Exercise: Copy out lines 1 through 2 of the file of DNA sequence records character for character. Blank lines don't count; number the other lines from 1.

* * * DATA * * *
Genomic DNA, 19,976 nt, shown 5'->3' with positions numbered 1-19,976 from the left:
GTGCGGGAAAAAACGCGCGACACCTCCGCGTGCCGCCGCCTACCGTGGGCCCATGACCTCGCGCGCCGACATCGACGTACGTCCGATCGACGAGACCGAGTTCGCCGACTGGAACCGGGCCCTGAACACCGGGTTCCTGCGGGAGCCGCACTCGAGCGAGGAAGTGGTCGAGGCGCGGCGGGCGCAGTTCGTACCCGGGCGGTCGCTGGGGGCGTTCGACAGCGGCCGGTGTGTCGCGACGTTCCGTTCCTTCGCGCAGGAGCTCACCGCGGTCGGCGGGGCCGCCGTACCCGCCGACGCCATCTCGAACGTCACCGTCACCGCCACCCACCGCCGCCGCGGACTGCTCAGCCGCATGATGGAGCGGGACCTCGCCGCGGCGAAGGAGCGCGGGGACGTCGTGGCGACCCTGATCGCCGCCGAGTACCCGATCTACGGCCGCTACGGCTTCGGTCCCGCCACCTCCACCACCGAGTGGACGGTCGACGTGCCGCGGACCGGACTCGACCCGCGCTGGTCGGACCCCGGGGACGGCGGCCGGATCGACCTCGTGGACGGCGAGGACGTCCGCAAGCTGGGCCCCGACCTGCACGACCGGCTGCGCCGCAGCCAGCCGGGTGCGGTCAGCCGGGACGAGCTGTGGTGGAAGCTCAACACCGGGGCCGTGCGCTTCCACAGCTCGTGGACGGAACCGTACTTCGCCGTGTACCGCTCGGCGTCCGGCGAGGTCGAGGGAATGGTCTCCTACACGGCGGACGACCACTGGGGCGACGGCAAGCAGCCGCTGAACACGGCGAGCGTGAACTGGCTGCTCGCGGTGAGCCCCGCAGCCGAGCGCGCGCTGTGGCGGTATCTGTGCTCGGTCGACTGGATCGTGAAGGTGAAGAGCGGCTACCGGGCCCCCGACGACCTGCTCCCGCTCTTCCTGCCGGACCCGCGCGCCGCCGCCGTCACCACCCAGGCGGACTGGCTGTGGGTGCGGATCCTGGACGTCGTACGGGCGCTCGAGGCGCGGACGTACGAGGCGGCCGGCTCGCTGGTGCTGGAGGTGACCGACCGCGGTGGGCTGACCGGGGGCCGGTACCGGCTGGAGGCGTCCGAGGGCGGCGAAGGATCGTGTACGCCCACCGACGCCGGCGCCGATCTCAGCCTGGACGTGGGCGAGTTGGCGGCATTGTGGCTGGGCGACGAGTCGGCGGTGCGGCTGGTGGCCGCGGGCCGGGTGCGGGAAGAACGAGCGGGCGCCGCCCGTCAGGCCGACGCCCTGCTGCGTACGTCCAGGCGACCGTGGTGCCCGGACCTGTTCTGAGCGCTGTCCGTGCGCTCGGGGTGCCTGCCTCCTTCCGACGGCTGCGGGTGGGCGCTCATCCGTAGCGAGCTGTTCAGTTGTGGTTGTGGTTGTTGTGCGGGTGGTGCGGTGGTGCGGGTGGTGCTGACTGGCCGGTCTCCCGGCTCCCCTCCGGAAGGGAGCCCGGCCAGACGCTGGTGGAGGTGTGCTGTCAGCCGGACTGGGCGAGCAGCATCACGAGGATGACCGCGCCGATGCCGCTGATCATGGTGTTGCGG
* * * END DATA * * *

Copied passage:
Genomic DNA, 19,976 nt, shown 5'->3' with positions numbered 1-19,976 from the left:
GTGCGGGAAAAAACGCGCGACACCTCCGCGTGCCGCCGCCTACCGTGGGCCCATGACCTCGCGCGCCGACATCGACGTACGTCCGATCGACGAGACCGAGTTCGCCGACTGGAACCGGGCCCTGAACACCGGGTTCCTGCGGGAGCCGCACTCGAGCGAGGAAGTGGTCGAGGCGCGGCGGGCGCAGTTCGTACCCGGGCGGTCGCTGGGGGCGTTCGACAGCGGCCGGTGTGTCGCGACGTTCCGTTCCTTCGCGCAGGAGCTCACCGCGGTCGGCGGGGCCGCCGTACCCGCCGACGCCATCTCGAACGTCACCGTCACCGCCACCCACCGCCGCCGCGGACTGCTCAGCCGCATGATGGAGCGGGACCTCGCCGCGGCGAAGGAGCGCGGGGACGTCGTGGCGACCCTGATCGCCGCCGAGTACCCGATCTACGGCCGCTACGGCTTCGGTCCCGCCACCTCCACCACCGAGTGGACGGTCGACGTGCCGCGGACCGGACTCGACCCGCGCTGGTCGGACCCCGGGGACGGCGGCCGGATCGACCTCGTGGACGGCGAGGACGTCCGCAAGCTGGGCCCCGACCTGCACGACCGGCTGCGCCGCAGCCAGCCGGGTGCGGTCAGCCGGGACGAGCTGTGGTGGAAGCTCAACACCGGGGCCGTGCGCTTCCACAGCTCGTGGACGGAACCGTACTTCGCCGTGTACCGCTCGGCGTCCGGCGAGGTCGAGGGAATGGTCTCCTACACGGCGGACGACCACTGGGGCGACGGCAAGCAGCCGCTGAACACGGCGAGCGTGAACTGGCTGCTCGCGGTGAGCCCCGCAGCCGAGCGCGCGCTGTGGCGGTATCTGTGCTCGGTCGACTGGATCGTGAAGGTGAAGAGCGGCTACCGGGCCCCCGACGACCTGCTCCCGCTCTTCCTGCCGGACCCGCGCGCCGCCGCCGTCACCACCCAGGCGGACTGGCTGTGGGTGCGGATCCTGGACGTCGTACGGGCGCTCGAGGCGCGGACGTACGAGGCGGCCGGCTCGCTGGTGCTGGAGGTGACCGACCGCGGTGGGCTGACCGGGGGCCGGTACCGGCTGGAGGCGTCCGAGGGCGGCGAAGGATCGTGTACGCCCACCGACGCCGGCGCCGATCTCAGCCTGGACGTGGGCGAGTTGGCGGCATTGTGGCTGGGCGACGAGTCGGCGGTGCGGCTGGTGGCCGCGGGCCGGGTGCGGGAAGAACGAGCGGGCGCCGCCCGTCAGGCCGACGCCCTGCTGCGTACGTCCAGGCGACCGTGGTGCCCGGACCTGTTCTGAGCGCTGTCCGTGCGCTCGGGGTGCCTGCCTCCTTCCGACGGCTGCGGGTGGGCGCTCATCCGTAGCGAGCTGTTCAGTTGTGGTTGTGGTTGTTGTGCGGGTGGTGCGGTGGTGCGGGTGGTGCTGACTGGCCGGTCTCCCGGCTCCCCTCCGGAAGGGAGCCCGGCCAGACGCTGGTGGAGGTGTGCTGTCAGCCGGACTGGGCGAGCAGCATCACGAGGATGACCGCGCCGATGCCGCTGATCATGGTGTTGCGG